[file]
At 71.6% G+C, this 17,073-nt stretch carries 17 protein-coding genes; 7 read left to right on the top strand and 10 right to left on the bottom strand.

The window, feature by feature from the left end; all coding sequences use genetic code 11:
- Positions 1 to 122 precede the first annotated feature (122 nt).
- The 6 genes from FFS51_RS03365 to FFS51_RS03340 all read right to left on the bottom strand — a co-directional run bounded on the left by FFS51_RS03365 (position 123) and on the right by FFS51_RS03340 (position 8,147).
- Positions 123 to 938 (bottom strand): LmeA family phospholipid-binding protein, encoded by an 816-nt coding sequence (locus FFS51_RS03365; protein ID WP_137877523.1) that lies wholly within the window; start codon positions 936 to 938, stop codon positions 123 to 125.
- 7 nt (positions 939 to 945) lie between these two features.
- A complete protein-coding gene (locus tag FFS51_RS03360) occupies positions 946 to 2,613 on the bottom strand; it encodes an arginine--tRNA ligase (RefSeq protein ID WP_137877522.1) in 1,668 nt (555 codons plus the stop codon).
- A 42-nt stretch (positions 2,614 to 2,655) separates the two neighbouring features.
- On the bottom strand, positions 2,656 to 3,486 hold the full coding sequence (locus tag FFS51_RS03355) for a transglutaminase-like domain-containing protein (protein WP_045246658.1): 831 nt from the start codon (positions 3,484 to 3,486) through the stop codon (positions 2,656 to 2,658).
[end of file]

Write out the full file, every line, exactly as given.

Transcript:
At 71.6% G+C, this 17,073-nt stretch carries 17 protein-coding genes; 7 read left to right on the top strand and 10 right to left on the bottom strand.

The window, feature by feature from the left end; all coding sequences use genetic code 11:
- Positions 1 to 122 precede the first annotated feature (122 nt).
- The 6 genes from FFS51_RS03365 to FFS51_RS03340 all read right to left on the bottom strand — a co-directional run bounded on the left by FFS51_RS03365 (position 123) and on the right by FFS51_RS03340 (position 8,147).
- Positions 123 to 938 (bottom strand): LmeA family phospholipid-binding protein, encoded by an 816-nt coding sequence (locus FFS51_RS03365; protein ID WP_137877523.1) that lies wholly within the window; start codon positions 936 to 938, stop codon positions 123 to 125.
- 7 nt (positions 939 to 945) lie between these two features.
- A complete protein-coding gene (locus tag FFS51_RS03360) occupies positions 946 to 2,613 on the bottom strand; it encodes an arginine--tRNA ligase (RefSeq protein ID WP_137877522.1) in 1,668 nt (555 codons plus the stop codon).
- A 42-nt stretch (positions 2,614 to 2,655) separates the two neighbouring features.
- On the bottom strand, positions 2,656 to 3,486 hold the full coding sequence (locus tag FFS51_RS03355) for a transglutaminase-like domain-containing protein (protein WP_045246658.1): 831 nt from the start codon (positions 3,484 to 3,486) through the stop codon (positions 2,656 to 2,658).